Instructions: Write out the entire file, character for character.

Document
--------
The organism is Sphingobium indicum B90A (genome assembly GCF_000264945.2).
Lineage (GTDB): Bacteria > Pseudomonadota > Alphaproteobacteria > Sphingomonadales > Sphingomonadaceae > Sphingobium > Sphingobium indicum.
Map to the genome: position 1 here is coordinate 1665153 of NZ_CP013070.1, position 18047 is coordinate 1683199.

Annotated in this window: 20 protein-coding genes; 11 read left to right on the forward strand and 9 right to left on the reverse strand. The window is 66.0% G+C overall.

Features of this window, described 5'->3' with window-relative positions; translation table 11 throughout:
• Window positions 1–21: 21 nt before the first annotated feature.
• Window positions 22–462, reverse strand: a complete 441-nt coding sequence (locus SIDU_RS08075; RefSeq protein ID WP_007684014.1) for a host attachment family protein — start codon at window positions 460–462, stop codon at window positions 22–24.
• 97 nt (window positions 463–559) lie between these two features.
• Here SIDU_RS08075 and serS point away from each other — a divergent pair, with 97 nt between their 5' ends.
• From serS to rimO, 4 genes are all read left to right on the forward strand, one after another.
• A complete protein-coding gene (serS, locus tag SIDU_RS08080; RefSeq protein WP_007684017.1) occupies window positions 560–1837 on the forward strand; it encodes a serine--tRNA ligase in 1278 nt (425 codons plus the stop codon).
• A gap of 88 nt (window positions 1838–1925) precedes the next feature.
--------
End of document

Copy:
The organism is Sphingobium indicum B90A (genome assembly GCF_000264945.2).
Lineage (GTDB): Bacteria > Pseudomonadota > Alphaproteobacteria > Sphingomonadales > Sphingomonadaceae > Sphingobium > Sphingobium indicum.
Map to the genome: position 1 here is coordinate 1665153 of NZ_CP013070.1, position 18047 is coordinate 1683199.

Annotated in this window: 20 protein-coding genes; 11 read left to right on the forward strand and 9 right to left on the reverse strand. The window is 66.0% G+C overall.

Features of this window, described 5'->3' with window-relative positions; translation table 11 throughout:
• Window positions 1–21: 21 nt before the first annotated feature.
• Window positions 22–462, reverse strand: a complete 441-nt coding sequence (locus SIDU_RS08075; RefSeq protein ID WP_007684014.1) for a host attachment family protein — start codon at window positions 460–462, stop codon at window positions 22–24.
• 97 nt (window positions 463–559) lie between these two features.
• Here SIDU_RS08075 and serS point away from each other — a divergent pair, with 97 nt between their 5' ends.
• From serS to rimO, 4 genes are all read left to right on the forward strand, one after another.
• A complete protein-coding gene (serS, locus tag SIDU_RS08080; RefSeq protein WP_007684017.1) occupies window positions 560–1837 on the forward strand; it encodes a serine--tRNA ligase in 1278 nt (425 codons plus the stop codon).
• A gap of 88 nt (window positions 1838–1925) precedes the next feature.